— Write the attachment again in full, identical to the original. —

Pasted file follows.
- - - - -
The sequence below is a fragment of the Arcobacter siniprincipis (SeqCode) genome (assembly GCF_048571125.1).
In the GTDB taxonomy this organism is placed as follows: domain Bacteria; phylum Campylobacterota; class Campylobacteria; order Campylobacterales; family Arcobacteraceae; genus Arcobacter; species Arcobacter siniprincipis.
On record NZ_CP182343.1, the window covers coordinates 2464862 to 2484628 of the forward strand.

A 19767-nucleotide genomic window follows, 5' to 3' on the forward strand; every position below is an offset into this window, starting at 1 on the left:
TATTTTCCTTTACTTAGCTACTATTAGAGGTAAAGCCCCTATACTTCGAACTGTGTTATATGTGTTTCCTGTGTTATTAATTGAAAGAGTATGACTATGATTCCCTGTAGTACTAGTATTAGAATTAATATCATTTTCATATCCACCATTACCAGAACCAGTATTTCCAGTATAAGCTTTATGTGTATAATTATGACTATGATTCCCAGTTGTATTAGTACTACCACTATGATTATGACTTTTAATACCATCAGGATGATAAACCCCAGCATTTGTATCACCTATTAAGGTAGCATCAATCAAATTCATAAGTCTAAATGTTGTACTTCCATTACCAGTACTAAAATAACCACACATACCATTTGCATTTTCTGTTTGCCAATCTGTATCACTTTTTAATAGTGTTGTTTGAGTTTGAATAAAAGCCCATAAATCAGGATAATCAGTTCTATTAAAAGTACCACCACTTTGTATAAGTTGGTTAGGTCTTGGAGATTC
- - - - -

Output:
The sequence below is a fragment of the Arcobacter siniprincipis (SeqCode) genome (assembly GCF_048571125.1).
In the GTDB taxonomy this organism is placed as follows: domain Bacteria; phylum Campylobacterota; class Campylobacteria; order Campylobacterales; family Arcobacteraceae; genus Arcobacter; species Arcobacter siniprincipis.
On record NZ_CP182343.1, the window covers coordinates 2464862 to 2484628 of the forward strand.

A 19767-nucleotide genomic window follows, 5' to 3' on the forward strand; every position below is an offset into this window, starting at 1 on the left:
TATTTTCCTTTACTTAGCTACTATTAGAGGTAAAGCCCCTATACTTCGAACTGTGTTATATGTGTTTCCTGTGTTATTAATTGAAAGAGTATGACTATGATTCCCTGTAGTACTAGTATTAGAATTAATATCATTTTCATATCCACCATTACCAGAACCAGTATTTCCAGTATAAGCTTTATGTGTATAATTATGACTATGATTCCCAGTTGTATTAGTACTACCACTATGATTATGACTTTTAATACCATCAGGATGATAAACCCCAGCATTTGTATCACCTATTAAGGTAGCATCAATCAAATTCATAAGTCTAAATGTTGTACTTCCATTACCAGTACTAAAATAACCACACATACCATTTGCATTTTCTGTTTGCCAATCTGTATCACTTTTTAATAGTGTTGTTTGAGTTTGAATAAAAGCCCATAAATCAGGATAATCAGTTCTATTAAAAGTACCACCACTTTGTATAAGTTGGTTAGGTCTTGGAGATTC